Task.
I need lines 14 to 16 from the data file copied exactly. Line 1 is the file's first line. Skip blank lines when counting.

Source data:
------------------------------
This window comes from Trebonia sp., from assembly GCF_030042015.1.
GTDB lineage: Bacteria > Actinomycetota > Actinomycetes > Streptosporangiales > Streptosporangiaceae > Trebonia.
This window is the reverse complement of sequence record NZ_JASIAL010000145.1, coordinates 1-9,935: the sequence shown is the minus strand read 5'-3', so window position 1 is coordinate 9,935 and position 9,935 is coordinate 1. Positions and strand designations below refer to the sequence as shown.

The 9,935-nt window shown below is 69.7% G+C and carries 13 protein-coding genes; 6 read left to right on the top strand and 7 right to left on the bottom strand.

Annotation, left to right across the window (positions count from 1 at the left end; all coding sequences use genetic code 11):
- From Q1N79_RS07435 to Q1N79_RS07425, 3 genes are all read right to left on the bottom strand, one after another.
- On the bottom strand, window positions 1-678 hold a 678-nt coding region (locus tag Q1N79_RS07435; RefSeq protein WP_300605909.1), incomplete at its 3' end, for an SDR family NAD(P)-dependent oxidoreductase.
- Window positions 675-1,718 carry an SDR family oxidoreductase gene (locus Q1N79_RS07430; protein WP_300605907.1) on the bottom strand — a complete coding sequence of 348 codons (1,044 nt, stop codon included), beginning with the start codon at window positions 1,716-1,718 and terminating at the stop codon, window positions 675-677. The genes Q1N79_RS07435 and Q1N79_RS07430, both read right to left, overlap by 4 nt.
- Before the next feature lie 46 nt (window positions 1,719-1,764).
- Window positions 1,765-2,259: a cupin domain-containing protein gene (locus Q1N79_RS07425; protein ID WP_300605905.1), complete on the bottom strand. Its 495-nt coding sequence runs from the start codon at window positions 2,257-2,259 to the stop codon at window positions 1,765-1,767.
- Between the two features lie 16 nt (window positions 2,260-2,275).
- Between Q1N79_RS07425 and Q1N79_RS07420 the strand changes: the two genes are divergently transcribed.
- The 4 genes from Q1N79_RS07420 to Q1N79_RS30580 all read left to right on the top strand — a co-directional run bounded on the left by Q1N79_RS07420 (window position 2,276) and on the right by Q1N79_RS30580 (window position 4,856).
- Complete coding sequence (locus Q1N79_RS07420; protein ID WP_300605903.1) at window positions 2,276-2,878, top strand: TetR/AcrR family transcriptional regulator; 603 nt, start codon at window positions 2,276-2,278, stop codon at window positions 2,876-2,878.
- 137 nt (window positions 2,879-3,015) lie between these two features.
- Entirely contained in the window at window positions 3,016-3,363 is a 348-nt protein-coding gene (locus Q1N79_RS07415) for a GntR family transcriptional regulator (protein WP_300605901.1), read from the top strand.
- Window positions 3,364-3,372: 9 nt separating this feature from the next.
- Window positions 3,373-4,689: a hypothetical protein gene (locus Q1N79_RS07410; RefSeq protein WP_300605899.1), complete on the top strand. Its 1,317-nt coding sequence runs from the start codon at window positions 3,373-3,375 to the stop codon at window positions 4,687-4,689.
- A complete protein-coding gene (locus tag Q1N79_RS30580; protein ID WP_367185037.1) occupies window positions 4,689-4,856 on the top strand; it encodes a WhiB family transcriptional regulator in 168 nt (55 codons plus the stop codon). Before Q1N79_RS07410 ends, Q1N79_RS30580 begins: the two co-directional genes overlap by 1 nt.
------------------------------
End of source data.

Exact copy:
- Complete coding sequence (locus Q1N79_RS07420; protein ID WP_300605903.1) at window positions 2,276-2,878, top strand: TetR/AcrR family transcriptional regulator; 603 nt, start codon at window positions 2,276-2,278, stop codon at window positions 2,876-2,878.
- 137 nt (window positions 2,879-3,015) lie between these two features.
- Entirely contained in the window at window positions 3,016-3,363 is a 348-nt protein-coding gene (locus Q1N79_RS07415) for a GntR family transcriptional regulator (protein WP_300605901.1), read from the top strand.